During the two and a half years we were in Cyprus we lived in six different houses, but they were all nice houses, with running water! However, water was in short supply and could be cut off without warning, like the time when I was in the shower, lathered from head to foot. We were going out to a mess function and it was a hot night, and so I hoped that I would not perspire soap bubbles through my evening dress. From then on we always had a bucket or two of water in reserve. Then, after a detachment to Ayos Nicholias, Tom was allocated a married quarter at Episkopi, which was our last move.

Cyprus in 1960-62 was a beautiful place to live. The sunshine, the views of the mountains and the sea were breathtaking. We could play in the snow up in the mountains in the morning and drive down to the beach and swim in the afternoon. We drove all over the island without restriction or borders, and even saw camels there. It was possible to drive a car on the beach right up to the edge of the sea, the beaches were deserted, the water clear and blue without waves or tides. The sea was so buoyant that Tom, who could not swim, would float on the water for hours, watching the fish through his snorkel. Standing upright on the beach we could see that he had a line running right down the sides of his body, the front part that was submerged stayed white while the back of his body was sun tanned brown. It looked quite strange. Jeni swam wearing a huge pair of flippers which looked like fins – hence her nickname Fins.

It was Christmas and Rachael decided we would all drive up the Trodos mountains and have a Christmas picnic up there in the snow! I took hot soup in a flask, the Christmas pudding, brandy sauce and jacket potatoes. Rachael provided the salad, rolls and meat for the braai. It was bloomin’ freezing up there. We arrived at the picnic site and Stan unpacked the braai and tried to get the fire going. He had not taken into consideration the difficulty of starting a charcoal fire at that altitude, especially in winter. Well, he huffed and he puffed while Tommy ran circles round the fire like and aeroplane, flapping his overcoat, trying to create a breeze. Rachael, Jeni, Sally, Robert and I huddled together in one car trying to keep warm. We ate the hot soup and the Christmas pudding, but Stan was determined that we would eat the braai before we left the mountain. By now we had eaten enough and did not want the darned meat. Almost two hours later, just to keep the peace, we choked down some pieces of undercooked, fatty lamb, broke camp and went home. Christmas never has been a very successful festive season for me.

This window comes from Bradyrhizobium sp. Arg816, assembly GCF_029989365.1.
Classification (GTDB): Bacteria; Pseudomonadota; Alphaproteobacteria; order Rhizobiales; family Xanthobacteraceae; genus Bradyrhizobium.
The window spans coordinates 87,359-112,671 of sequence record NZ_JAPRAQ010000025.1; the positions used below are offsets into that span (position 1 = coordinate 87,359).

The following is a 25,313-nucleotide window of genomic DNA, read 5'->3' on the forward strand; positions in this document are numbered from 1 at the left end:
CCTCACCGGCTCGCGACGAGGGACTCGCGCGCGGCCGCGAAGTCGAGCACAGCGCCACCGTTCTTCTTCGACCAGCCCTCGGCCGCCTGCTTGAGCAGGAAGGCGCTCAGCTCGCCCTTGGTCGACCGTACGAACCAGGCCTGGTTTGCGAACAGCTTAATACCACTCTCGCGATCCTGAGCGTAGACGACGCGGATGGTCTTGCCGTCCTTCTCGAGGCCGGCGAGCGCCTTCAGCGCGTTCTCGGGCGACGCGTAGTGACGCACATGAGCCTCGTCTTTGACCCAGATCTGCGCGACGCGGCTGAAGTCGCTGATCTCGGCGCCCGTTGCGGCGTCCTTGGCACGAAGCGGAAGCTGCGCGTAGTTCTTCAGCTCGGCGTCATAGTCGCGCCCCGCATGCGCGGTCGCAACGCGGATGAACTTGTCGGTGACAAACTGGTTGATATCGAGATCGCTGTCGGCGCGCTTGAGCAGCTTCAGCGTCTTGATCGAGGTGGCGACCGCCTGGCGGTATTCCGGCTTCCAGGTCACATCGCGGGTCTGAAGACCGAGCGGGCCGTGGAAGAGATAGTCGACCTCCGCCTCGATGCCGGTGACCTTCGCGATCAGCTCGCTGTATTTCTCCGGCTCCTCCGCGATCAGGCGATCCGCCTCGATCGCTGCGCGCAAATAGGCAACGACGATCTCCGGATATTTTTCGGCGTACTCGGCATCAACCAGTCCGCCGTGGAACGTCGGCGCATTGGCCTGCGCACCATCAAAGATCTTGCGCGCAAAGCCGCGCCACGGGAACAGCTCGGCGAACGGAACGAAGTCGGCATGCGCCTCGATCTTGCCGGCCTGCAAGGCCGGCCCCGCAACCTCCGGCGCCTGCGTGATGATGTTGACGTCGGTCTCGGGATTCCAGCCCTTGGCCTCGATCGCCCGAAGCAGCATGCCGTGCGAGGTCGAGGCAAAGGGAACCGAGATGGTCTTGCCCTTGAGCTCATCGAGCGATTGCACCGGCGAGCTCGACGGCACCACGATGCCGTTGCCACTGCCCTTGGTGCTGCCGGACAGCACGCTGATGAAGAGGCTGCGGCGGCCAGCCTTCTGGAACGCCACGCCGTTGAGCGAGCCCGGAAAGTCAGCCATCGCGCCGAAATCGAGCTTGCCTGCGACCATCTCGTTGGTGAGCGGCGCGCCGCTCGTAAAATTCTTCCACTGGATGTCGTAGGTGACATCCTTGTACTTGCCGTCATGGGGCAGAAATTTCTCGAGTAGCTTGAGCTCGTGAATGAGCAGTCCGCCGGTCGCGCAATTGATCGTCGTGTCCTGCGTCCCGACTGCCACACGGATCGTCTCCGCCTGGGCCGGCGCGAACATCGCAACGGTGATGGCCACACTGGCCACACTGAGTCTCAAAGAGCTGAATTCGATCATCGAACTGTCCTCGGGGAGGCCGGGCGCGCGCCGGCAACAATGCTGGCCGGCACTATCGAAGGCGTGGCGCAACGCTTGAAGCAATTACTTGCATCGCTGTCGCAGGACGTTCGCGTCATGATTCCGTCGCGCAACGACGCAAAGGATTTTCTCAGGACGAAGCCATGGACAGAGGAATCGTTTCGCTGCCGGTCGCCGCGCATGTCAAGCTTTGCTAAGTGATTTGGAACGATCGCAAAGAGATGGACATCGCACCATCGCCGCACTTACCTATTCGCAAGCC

Two smells of Limasol remain in my memory, the fresh sweet smell of the citrus blossoms wafting up the mountain from the lemon, grapefruit and orange groves, and the appalling smell which exuded from the carob factory! As soon as we neared the factory the windows of the car were quickly wound up. It was surprising that something that is used to make ice cream, and is so nutritious could smell so terrible. Chocoholic that I am, I never liked carob chocolate.

We left Cyprus shortly before the division of the country and I cannot visualise that beautiful place with refugee camps and high rise hotels. I could never go back; it would sadden me too much. I hated saying “good bye” to our dear little car and our good friends, but Tom was posted to Northern Ireland, and it was time for us to go.